Chinese Police Parade Suspected Covid Rule-Breakers Through Streets

Armed police in southern China publicly shamed people in the streets this week, a practice long banned in the country that was common during the Cultural Revolution. 

Police paraded four alleged Covid rule-violators through the streets in Jingxi, a city in the southern Guangxi province. This practice was banned but has been resurfacing lately, especially in the push for a zero-Covid policy. Wearing white hazmat suits with large placards of their names and photos hung around their neck, the four were marched through the city by armed riot police. 

Videos showed that two police officers, also dressed in hazmat suits and wearing face shields, held onto each violator as they paraded them. Even more armed police surrounded the group, all dressed in full riot gear. 

Authorities said the four men smuggled people against the country’s closed borders.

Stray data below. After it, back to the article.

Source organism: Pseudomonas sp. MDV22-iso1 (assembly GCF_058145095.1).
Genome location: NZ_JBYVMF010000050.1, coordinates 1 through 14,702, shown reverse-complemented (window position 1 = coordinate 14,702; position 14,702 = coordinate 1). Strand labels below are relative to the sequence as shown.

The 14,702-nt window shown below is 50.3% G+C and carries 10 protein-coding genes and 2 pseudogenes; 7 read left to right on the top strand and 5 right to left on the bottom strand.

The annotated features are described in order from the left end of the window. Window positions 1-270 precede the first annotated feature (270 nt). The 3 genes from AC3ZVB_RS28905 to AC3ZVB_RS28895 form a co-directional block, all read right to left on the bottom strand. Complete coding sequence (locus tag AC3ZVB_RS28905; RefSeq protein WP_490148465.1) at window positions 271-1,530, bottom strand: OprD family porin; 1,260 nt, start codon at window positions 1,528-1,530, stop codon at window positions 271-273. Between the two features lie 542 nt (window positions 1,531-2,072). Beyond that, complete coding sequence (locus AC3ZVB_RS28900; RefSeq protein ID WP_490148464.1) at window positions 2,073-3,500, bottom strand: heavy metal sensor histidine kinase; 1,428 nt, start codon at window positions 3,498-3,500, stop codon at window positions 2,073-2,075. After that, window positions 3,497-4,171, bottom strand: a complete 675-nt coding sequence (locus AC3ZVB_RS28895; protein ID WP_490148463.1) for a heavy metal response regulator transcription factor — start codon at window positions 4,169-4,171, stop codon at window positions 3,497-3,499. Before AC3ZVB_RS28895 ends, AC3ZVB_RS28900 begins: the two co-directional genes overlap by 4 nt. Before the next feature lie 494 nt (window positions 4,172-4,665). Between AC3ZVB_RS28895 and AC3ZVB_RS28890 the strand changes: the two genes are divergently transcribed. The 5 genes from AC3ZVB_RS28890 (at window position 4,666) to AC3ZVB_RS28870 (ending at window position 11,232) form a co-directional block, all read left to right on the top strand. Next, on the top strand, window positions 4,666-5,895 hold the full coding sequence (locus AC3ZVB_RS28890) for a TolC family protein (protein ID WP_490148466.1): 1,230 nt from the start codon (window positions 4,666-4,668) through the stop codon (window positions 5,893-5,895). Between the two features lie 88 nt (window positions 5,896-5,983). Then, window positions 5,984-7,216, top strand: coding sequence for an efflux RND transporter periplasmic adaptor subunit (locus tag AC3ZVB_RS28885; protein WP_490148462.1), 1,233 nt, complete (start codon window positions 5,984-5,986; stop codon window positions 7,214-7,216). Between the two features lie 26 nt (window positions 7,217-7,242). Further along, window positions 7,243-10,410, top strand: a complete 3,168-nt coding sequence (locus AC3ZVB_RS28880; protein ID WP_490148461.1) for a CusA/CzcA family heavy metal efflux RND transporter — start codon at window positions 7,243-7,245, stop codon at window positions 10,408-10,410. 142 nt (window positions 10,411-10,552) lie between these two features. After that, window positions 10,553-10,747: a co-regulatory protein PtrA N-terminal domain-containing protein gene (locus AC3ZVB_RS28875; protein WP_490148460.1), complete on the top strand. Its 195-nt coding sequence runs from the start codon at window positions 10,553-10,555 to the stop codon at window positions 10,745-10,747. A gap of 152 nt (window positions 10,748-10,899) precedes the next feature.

The Community party-affiliated Beijing News said that the public shaming “seriously violates” the law, and cannot be allowed to happen again. But this has not been the sole occasion for public humiliation or public shaming in relation to the Covid pandemic. It resurfaced in August as part of measures announced by the local government to enforce discipline and punish those who violate anything related to Covid mandates. 

China banned the public shaming of criminal suspects 12 years ago in 2010, following an intense campaign by human rights activists. During the Cultural Revolution, public shame parades were notorious and common practice. In the 1980s, authorities made public shaming part of the execution process to crack down on criminal offenses. 

The events this week have worried human rights experts that China is once again descending into using public shaming as a common practice. 

Chinese citizens took to the internet to accuse the government of acting heavy-handedly. The shame parade trended this week on Weibo, the Chinese version of Twitter. 

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